After putting the finishing touches on the fabrication project, CDP participants watch Ngukurr School students try out their new horse yards.

“This was about showing the kids what the participants can do, which has been community involvement and teamwork, welding, machine operation, and preparing and managing the job from initial conception.”

The Council runs CDP projects in its Local Government Area on behalf of the Department of the Prime Minister and Cabinet.

The Federal Government initiative assists jobseekers in remote communities to find  employment as they contribute to their communities and gain new skills in the process.

View the full Media Release here.

New Council revealed as NTEC declares election result

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ELECTION OUTCOME: Candidates, Roper Gulf Regional Council staff and Member for Arnhem Selena Uibo listen to the Northern Territory Electoral Commission advise which 13 people will represent the region for the next four years following the August 26 NT Local Government election.

ELECTION OUTCOME: Candidates, Roper Gulf Regional Council Executive staff and Member for Arnhem Selena Uibo listen to the Northern Territory Electoral Commission advise which 13 people will represent the region for the next four years following the August 26 NT Local Government election.

Eight new faces will help direct the growth of Roper Gulf Regional Council for the next four years after the Northern Territory Electoral Commission declared the result of the 2017 NT Local Government election on September 4.

NTEC representatives officially advised which 13 candidates had been voted in as Elected Members during a ceremony at the Council’s Katherine headquarters on Monday afternoon, with five incumbents successful in being re-elected for another term of Government.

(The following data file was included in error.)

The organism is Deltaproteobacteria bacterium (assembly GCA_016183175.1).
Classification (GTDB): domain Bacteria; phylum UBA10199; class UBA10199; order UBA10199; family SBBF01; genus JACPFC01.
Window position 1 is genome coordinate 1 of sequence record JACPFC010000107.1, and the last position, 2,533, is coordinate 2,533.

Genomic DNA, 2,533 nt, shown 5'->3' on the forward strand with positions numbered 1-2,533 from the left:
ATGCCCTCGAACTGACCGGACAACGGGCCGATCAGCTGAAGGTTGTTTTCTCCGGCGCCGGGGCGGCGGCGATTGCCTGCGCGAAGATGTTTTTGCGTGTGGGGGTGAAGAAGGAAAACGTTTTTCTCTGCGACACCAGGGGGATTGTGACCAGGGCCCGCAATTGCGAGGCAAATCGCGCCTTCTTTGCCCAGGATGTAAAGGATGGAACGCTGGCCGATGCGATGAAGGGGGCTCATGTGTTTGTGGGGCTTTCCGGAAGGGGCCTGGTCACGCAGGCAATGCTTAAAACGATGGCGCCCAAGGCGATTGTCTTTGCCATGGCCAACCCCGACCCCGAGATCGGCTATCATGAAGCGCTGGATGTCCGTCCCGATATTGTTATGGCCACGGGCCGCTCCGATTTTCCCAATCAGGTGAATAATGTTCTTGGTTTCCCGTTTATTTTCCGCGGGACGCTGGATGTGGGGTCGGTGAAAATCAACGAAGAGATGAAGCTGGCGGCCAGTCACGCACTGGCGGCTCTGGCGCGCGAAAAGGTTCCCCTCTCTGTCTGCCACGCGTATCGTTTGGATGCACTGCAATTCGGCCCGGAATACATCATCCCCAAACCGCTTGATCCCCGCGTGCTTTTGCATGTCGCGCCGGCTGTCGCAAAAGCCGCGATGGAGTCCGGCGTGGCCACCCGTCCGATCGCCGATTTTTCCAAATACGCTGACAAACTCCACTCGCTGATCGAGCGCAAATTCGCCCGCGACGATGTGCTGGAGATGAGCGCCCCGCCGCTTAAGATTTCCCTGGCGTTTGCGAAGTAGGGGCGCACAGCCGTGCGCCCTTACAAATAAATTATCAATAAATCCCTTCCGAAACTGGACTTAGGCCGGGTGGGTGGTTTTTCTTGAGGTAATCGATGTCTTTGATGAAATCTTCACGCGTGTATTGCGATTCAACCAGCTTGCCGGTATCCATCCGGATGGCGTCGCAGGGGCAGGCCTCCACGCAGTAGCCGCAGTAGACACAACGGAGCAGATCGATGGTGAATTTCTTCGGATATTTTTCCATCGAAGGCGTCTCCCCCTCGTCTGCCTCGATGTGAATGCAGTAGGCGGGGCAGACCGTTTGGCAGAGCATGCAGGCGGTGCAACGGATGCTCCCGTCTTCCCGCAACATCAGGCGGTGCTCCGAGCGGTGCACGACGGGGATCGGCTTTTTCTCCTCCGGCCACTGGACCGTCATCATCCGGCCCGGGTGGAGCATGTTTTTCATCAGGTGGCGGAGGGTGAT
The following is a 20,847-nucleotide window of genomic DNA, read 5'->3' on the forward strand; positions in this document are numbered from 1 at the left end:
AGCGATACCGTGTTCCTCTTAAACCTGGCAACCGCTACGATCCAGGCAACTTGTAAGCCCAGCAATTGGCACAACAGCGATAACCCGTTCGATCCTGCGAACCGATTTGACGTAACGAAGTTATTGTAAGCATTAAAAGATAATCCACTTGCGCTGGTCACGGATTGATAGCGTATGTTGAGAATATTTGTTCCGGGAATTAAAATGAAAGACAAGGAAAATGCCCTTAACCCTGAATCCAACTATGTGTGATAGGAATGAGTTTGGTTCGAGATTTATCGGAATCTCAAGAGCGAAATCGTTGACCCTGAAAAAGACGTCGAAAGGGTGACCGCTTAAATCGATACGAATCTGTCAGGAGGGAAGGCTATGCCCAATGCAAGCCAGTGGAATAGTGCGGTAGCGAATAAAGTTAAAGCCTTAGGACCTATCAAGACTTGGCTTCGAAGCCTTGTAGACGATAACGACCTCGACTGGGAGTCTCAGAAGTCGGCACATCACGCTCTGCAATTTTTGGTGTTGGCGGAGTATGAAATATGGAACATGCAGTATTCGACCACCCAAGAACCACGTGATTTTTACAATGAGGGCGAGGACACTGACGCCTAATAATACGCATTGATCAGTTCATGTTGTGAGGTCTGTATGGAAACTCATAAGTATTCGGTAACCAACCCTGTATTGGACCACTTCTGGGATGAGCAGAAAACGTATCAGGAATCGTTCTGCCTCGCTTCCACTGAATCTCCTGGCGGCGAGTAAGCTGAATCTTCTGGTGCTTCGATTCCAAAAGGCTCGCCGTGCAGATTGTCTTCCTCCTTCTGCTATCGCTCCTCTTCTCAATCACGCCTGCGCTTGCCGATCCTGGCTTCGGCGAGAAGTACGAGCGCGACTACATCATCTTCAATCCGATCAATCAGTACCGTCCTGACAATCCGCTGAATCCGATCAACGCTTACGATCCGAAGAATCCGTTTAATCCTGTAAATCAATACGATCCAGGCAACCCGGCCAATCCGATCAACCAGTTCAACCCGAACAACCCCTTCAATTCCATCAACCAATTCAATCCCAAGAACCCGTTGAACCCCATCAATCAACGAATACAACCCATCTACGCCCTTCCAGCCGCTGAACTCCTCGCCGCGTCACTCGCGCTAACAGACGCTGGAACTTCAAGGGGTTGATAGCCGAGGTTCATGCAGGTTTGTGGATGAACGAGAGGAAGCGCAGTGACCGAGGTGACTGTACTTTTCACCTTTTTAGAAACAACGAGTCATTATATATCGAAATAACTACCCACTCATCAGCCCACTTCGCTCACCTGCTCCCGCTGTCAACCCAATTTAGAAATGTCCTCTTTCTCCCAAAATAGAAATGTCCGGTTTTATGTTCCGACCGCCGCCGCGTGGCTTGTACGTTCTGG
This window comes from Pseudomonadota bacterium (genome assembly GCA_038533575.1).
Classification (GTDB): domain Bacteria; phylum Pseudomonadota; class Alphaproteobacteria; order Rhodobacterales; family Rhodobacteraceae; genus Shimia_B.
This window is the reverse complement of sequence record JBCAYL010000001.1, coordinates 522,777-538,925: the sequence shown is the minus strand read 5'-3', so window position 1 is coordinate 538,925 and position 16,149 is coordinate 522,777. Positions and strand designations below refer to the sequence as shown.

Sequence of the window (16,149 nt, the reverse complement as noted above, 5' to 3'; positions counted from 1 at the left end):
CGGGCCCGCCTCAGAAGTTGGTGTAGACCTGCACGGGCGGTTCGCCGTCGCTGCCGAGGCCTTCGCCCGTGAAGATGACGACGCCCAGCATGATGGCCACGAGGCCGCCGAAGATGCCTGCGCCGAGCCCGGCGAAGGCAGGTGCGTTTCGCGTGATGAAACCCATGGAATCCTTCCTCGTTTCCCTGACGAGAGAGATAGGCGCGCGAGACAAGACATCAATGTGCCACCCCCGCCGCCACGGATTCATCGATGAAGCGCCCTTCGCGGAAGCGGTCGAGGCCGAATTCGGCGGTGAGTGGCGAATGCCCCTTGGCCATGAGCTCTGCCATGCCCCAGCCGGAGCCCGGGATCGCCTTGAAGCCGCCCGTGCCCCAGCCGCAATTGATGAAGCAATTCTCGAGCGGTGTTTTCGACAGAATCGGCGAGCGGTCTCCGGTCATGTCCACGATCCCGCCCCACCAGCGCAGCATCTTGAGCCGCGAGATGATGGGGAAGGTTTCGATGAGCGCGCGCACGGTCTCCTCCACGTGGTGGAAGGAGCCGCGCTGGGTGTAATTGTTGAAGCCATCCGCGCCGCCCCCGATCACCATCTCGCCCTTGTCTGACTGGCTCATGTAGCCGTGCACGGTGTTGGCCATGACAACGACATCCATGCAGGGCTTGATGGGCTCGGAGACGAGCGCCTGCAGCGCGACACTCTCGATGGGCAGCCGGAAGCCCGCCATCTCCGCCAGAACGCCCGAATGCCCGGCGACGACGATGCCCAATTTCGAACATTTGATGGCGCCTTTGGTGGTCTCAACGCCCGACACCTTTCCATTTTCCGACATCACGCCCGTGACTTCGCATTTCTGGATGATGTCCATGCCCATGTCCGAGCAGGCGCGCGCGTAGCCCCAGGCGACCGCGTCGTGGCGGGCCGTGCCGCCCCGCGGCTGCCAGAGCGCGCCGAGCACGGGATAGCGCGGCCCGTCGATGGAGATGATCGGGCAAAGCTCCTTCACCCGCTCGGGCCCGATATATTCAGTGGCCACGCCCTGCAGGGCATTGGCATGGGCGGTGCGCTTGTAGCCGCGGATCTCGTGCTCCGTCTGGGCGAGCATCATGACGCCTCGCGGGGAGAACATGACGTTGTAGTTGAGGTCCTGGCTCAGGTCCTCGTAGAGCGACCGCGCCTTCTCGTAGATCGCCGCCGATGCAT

The Elected Members are:

Never Never Ward – Judy MacFarlane, Annabelle Daylight and Ossie Daylight
Numbulwar Numburindi Ward – Edwin Nunggumajbarr and David Murrungun
Nyirranggulung Ward – Helen Lee, Selina Ashley and Wayne Runyu
South West Gulf Ward – Samuel Evans, Don Garner and Keith Rory
Yugul Mangi Ward – Eric Yelawarra Roberts and Owen Turner

A Mayor and Deputy Mayor will be chosen from within the group when the first Ordinary Meeting of Council is held on September 14.

Chief Executive Officer Michael Berto congratulated the incoming Elected Members and said the senior leadership team was looking forward to a continuation of the strong collaboration that would allow the Council to deliver a sustainable, viable and vibrant Roper Gulf region for residents and ratepayers.

“Our new Council is a strong mix of old and new faces who have committed to being the voice of their respective communities and Wards until 2021,” he said.

“I congratulate all 13 Councillors on their election success, and believe they will provide experience and insight that will assist Council in achieving its strategic goals.”

To view the full results from the 2017 NT Council election, click here.

Media Release: Remote Aged Care staff achieve best practice through life story learning

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LIFE LESSONS: Roper Gulf Regional Council Aged Care staff Helen Sambo, Kaylene Wurramarrba and Ernie Andrews talk to Ngukurr client Helen Harrison about her life in a service delivery move that has garnered national attention in the Aged Care sector.